Nashville police have released body cam footage recorded by two of the officers who responded to Monday’s shooting at the city’s Covenant School, showing the quick response by law enforcement officers in engaging and neutralizing the shooter.
The video, which can be accessed below, show the first responding officers wasted little time after arriving at the school before making entry. Within 60 seconds of Officer Rex Engelbert grabbing his rifle from the rear of his SUV, officers had made contact with school officials who informed them that students were locked down in their classrooms and had entered the school building.
Officers began searching the first floor of the school, but less than a minute after gaining entry headed to the second floor, responding to the sound of gunshots. A few seconds later, officers located the suspect and began firing, neutralizing them and ending the attack. It was a very different reaction than what we saw on the body cam footage from Robb Elementary in Uvalde, Texas, which might help to explain why it took so long for officials to release that particular footage.
This puts the Uvalde cops' cowardice and rickety excuses — and that nonsensical Texas Tribune story — into perspective. https://t.co/maSis6stMI
— David Harsanyi (@davidharsanyi) March 28, 2023
As quickly as officers (and school officials) responded, it still took 14 minutes between the time of the first 911 call and the suspect being shot and killed by police. We’ll be talking more about those 14 critical minutes later today on Bearing Arms’ Cam & Co with BA contributor and Parkland dad Ryan Petty, whose daughter Alaina was murdered at Marjory Stoneman Douglas High School in 2018. Petty doesn’t fault police for their response time, but he does quote his friend Sheriff Grady Judd of Polk County, Florida, who says that when seconds count minutes don’t matter. As fast as the police response to Covenant School may have been, it still takes time for officers to get from Point A to Point B, and Petty believes this is another tragic example of why schools need to have an armed response on campus at all times, whether it’s a school resource officer or an armed school staffer, as is allowed under Florida law.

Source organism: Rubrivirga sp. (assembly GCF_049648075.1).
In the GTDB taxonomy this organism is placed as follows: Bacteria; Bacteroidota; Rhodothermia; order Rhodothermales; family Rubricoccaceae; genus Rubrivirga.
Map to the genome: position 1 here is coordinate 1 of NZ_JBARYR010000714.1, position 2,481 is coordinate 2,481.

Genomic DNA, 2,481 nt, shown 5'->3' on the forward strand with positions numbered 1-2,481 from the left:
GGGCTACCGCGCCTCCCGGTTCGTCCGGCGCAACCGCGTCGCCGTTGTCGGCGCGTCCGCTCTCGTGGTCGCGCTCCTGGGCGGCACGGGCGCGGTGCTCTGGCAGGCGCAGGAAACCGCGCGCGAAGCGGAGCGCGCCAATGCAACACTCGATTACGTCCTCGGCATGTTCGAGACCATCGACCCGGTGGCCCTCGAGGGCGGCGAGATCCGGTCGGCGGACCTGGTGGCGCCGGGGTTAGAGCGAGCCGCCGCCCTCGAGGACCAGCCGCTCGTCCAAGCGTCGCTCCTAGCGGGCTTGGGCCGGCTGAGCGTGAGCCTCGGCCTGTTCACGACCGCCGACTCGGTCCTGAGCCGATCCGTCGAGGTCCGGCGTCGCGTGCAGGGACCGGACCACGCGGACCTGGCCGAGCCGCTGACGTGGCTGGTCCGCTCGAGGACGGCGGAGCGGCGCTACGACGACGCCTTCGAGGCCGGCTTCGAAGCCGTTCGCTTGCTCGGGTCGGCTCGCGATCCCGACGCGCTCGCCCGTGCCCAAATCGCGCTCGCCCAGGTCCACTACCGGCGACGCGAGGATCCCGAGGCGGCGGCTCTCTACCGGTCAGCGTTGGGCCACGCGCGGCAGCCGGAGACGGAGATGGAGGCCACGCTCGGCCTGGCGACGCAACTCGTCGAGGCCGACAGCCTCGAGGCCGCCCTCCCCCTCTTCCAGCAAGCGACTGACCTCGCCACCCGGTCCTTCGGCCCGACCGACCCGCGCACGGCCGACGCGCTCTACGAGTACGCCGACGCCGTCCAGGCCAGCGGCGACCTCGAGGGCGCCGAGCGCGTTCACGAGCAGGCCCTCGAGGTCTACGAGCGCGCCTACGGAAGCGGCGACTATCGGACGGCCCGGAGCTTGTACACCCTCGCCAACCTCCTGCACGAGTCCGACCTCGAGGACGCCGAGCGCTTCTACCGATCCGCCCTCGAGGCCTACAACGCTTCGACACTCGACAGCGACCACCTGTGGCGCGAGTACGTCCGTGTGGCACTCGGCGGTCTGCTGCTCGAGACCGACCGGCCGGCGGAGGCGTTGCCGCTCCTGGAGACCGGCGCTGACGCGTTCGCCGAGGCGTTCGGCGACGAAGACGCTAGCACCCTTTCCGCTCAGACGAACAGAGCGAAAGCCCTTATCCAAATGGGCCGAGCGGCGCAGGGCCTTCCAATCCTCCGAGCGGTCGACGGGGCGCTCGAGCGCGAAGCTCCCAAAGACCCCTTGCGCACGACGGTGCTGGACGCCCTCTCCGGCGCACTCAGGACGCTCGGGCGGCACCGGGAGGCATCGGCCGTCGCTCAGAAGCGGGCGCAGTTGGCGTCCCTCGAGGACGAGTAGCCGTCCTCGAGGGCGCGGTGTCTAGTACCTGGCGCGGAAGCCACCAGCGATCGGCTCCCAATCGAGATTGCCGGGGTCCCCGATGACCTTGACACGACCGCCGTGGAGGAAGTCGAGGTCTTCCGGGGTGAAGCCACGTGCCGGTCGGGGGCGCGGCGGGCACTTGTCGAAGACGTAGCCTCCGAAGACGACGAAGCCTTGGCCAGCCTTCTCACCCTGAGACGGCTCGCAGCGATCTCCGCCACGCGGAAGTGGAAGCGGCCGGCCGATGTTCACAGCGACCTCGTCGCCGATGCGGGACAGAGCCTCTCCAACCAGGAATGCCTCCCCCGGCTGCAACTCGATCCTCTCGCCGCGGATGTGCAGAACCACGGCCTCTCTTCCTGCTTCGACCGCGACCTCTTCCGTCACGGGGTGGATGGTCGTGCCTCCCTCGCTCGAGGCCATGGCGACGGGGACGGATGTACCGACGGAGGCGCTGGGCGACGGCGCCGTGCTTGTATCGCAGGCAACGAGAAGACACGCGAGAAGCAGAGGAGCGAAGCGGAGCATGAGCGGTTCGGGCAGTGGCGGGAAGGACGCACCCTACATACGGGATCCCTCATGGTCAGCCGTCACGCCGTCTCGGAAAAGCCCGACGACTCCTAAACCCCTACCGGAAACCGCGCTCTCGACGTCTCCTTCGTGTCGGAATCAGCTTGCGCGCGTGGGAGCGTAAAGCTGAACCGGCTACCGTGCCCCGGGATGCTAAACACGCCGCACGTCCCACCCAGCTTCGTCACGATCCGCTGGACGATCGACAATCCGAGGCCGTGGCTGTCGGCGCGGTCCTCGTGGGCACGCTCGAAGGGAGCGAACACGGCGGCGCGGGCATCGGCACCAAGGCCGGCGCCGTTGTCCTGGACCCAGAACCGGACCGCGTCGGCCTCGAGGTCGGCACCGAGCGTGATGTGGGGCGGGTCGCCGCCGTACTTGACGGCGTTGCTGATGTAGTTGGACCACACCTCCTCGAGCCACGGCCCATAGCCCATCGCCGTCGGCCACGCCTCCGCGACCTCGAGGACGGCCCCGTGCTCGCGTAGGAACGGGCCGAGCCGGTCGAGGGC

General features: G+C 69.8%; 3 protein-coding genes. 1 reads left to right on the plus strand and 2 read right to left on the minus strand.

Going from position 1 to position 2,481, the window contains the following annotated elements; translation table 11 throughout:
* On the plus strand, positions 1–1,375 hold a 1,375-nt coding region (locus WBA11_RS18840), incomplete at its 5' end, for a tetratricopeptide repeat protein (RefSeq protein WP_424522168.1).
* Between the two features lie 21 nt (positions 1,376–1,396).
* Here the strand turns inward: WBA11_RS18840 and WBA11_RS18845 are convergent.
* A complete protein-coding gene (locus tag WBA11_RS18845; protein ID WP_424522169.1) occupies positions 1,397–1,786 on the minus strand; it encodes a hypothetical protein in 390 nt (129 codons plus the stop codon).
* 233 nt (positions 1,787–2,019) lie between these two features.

None of that takes away from the actions of the Nashville police officers who responded to Monday’s shooting. As my friend Ed Morrissey at Hot Air notes, there was no pussyfooting around or waiting to establish a chain of command while shot were still being fired inside the school.
The response in Nashville demonstrated no such hesitation, as the video clearly shows. The tactical lead in this assault kept ordering the team to “push,” deploying in rotational tactical order to advance on the threat even in the face of potential gunfire. When they came across the shooter, they did not hesitate to fire on her while she was firing on others.
The tactics of the Metropolitan Nashville Police and the assertiveness of its officers paid off in ending the threat to more lives at Covenant School. Although this is what people expect of law enforcement, it does not make these officers any less heroic in their performance yesterday.
That’s absolutely correct. These officers ran towards the danger, rather than sitting and waiting for the murderous rampage to play itself out. They should be commended for their actions, but we should also be asking how we can ensure an even faster response to a targeted attack in the future. As Democrats in Denver have belatedly realized, having an armed presence already on campus is key to saving as many lives as possible, but its time for every school district and private school in the country to seriously reckon with their own policies that may be putting students and staff at greater risk if their campus is ever targeted by a monster committed to killing as many innocent lives as they can.